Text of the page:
Institute for War and Peace Reporting | Giving Voice, Driving Change
Dagestan's Ethnic Experiment
Political leaders in the North Caucasus fear that a recent decision to grant autonomy to Dagestan's Nogai population could trigger separatist movements amongst minority ethnic groups across the region.
The Nogai are one of the smallest tribal groupings in Dagestan, numbering around 20,000 people. Earlier this month, they were granted national and cultural autonomy within the Dagestani republic by the justice ministry in Makhachkala.
Salikh Gusaev, minister for national policy and information, explained that the decision was aimed at preserving the cultural and historical legacy of the Nogai people, who live mainly on the lowlands to the north of Dagestan.
But he stressed that autonomy had only been granted because of the "exceptional" dangers posed to the Nogai way of life by the high concentration of other ethnic groups in the region.
Last year, Dagestan rejected a law passed in the State Duma "On Minority Peoples of the Russian Federation", which offered social, economic and cultural advantages to ethnic groups numbering less than 50,000 people.
At the time, the authorities in Makhachkala explained that it could lead to schisms among other nationalities in a region where there are over 60 individual tribes living in close proximity.
These concerns have now been echoed by other republics in the North Caucasus which claim the decision could set a dangerous precedent for would-be breakaway groups.
The threat is particularly actual in Karachaevo-Cherkessia, where the Cherkess, the Abazins and the Nogai minorities are chafing against President Vladimir Semenov's Karachai-dominated government.
Here, there has been talk of creating an independent republic of Cherkessia, which would unite all the Adygean peoples in the region and enjoy the support of ethnic cousins in Adygea and Kabardino-Balkaria.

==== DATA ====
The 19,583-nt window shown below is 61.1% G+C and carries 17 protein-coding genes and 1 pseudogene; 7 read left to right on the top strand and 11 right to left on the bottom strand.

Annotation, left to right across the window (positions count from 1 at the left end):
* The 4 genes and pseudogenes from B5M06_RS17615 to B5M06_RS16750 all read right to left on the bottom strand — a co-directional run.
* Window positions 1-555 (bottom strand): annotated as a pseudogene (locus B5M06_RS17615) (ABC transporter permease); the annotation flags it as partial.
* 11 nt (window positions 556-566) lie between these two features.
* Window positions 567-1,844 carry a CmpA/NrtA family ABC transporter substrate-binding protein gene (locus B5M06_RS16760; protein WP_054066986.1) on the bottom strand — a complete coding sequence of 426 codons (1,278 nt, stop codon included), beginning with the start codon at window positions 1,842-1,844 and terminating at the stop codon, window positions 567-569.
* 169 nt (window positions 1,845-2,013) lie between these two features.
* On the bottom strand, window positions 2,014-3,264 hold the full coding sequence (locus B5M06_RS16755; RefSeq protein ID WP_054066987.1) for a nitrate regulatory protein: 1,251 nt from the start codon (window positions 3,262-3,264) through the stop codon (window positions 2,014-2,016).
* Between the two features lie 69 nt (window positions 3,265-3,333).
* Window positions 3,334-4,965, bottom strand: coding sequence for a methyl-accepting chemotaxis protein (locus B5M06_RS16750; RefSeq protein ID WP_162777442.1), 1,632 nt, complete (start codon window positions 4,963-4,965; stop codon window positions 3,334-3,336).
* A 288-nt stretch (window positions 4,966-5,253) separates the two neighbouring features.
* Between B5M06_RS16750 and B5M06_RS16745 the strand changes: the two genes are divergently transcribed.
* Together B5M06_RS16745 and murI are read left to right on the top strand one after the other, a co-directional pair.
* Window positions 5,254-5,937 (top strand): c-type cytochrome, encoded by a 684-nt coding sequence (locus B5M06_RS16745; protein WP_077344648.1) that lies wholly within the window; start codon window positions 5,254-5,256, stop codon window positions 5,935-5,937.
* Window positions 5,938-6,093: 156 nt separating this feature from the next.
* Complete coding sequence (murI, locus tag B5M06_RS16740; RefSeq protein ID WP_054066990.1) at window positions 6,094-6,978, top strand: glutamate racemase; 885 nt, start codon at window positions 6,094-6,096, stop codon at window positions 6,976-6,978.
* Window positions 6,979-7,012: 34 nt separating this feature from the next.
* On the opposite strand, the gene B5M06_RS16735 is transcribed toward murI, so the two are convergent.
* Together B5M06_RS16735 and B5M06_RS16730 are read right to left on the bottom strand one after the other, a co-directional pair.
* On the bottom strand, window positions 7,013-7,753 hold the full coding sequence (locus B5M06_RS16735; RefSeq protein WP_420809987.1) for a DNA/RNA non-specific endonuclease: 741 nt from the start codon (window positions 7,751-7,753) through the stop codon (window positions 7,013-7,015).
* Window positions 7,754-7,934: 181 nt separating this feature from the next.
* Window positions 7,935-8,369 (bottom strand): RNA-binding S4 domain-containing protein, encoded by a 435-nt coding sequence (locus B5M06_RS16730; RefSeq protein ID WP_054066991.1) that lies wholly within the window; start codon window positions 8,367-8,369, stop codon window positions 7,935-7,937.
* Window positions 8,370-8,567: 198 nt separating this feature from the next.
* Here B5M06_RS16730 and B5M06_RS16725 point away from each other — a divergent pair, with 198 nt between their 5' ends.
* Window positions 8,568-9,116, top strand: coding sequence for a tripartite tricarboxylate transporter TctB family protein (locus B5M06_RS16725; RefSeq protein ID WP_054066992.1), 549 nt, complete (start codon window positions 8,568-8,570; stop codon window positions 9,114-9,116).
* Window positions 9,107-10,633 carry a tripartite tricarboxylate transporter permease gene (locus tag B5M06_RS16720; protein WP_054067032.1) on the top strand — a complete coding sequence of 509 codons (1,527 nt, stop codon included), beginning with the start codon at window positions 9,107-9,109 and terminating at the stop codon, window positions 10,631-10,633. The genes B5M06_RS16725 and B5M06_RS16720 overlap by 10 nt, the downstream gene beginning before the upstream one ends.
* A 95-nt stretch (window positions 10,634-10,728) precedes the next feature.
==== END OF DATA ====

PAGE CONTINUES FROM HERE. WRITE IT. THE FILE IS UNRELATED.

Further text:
Kabardino-Balkaria has its own ethnic rivalries - chiefly between the Kabardinians and the Balkars, who attempted to secede from the republic in 1993 under the leadership of Lieutenant-General Sufyan Beppaev.
In 1991, the Tatsky Jews, numbering just 7,000 people, declared an autonomous "cultural enclave" in the capital, Nalchik. At the time, the ruling authorities entrusted local mafia gangs with the task of driving the Tatsky Jews out of the republic.
Consequently, the "separatists" were forced to pay crippling protection to one group whilst another "rival" cartel attacked their homes and property. The Jews left Nalchik in droves, leaving just 1,000 people in the settlement.
In the same year, Ossetian nationalists across the republic's eastern border began forming paramilitary groups to drive Ingush settlers out of the Prigorodny region. The five-day war in North Ossetia left between 30,000 and 40,000 Ingush homeless.
As yet, it remains to be seen what "national and cultural" autonomy will mean for the 20,000 Nogai in Dagestan. The success or failure of this experiment is likely to have significant implications for the security of the North Caucasus region as a whole.
Yuri Akbashev is a political commentator based in Nalchik, Kabardino-Balkaria
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